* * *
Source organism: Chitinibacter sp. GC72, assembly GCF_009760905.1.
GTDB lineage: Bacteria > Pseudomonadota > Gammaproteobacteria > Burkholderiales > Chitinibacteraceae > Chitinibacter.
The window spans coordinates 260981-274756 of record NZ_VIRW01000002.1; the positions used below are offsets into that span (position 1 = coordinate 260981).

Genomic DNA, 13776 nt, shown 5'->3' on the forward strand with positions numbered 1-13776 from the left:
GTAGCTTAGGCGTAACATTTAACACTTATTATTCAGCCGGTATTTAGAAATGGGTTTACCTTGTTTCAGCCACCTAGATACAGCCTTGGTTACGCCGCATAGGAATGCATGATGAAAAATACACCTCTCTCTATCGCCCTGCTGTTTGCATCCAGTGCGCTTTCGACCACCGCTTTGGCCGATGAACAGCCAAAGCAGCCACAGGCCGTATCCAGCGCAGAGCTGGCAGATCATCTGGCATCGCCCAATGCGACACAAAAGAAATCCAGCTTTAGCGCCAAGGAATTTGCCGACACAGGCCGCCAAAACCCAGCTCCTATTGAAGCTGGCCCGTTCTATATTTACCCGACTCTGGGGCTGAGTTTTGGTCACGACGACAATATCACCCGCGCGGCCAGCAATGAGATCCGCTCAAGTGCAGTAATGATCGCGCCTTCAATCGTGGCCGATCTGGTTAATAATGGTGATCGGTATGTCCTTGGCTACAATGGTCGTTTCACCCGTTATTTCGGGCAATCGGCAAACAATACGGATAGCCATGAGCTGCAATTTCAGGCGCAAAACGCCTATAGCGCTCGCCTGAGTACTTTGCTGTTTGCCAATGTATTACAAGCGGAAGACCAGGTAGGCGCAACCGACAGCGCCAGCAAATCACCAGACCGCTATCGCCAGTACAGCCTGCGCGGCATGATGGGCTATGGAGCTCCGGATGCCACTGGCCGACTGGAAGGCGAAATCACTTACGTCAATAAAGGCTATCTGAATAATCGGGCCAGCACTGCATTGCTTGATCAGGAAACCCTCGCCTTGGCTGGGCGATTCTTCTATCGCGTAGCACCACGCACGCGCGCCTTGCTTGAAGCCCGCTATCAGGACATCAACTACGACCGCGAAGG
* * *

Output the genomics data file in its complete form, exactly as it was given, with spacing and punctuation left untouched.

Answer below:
Source organism: Chitinibacter sp. GC72, assembly GCF_009760905.1.
GTDB lineage: Bacteria > Pseudomonadota > Gammaproteobacteria > Burkholderiales > Chitinibacteraceae > Chitinibacter.
The window spans coordinates 260981-274756 of record NZ_VIRW01000002.1; the positions used below are offsets into that span (position 1 = coordinate 260981).

Genomic DNA, 13776 nt, shown 5'->3' on the forward strand with positions numbered 1-13776 from the left:
GTAGCTTAGGCGTAACATTTAACACTTATTATTCAGCCGGTATTTAGAAATGGGTTTACCTTGTTTCAGCCACCTAGATACAGCCTTGGTTACGCCGCATAGGAATGCATGATGAAAAATACACCTCTCTCTATCGCCCTGCTGTTTGCATCCAGTGCGCTTTCGACCACCGCTTTGGCCGATGAACAGCCAAAGCAGCCACAGGCCGTATCCAGCGCAGAGCTGGCAGATCATCTGGCATCGCCCAATGCGACACAAAAGAAATCCAGCTTTAGCGCCAAGGAATTTGCCGACACAGGCCGCCAAAACCCAGCTCCTATTGAAGCTGGCCCGTTCTATATTTACCCGACTCTGGGGCTGAGTTTTGGTCACGACGACAATATCACCCGCGCGGCCAGCAATGAGATCCGCTCAAGTGCAGTAATGATCGCGCCTTCAATCGTGGCCGATCTGGTTAATAATGGTGATCGGTATGTCCTTGGCTACAATGGTCGTTTCACCCGTTATTTCGGGCAATCGGCAAACAATACGGATAGCCATGAGCTGCAATTTCAGGCGCAAAACGCCTATAGCGCTCGCCTGAGTACTTTGCTGTTTGCCAATGTATTACAAGCGGAAGACCAGGTAGGCGCAACCGACAGCGCCAGCAAATCACCAGACCGCTATCGCCAGTACAGCCTGCGCGGCATGATGGGCTATGGAGCTCCGGATGCCACTGGCCGACTGGAAGGCGAAATCACTTACGTCAATAAAGGCTATCTGAATAATCGGGCCAGCACTGCATTGCTTGATCAGGAAACCCTCGCCTTGGCTGGGCGATTCTTCTATCGCGTAGCACCACGCACGCGCGCCTTGCTTGAAGCCCGCTATCAGGACATCAACTACGACCGCGAAGG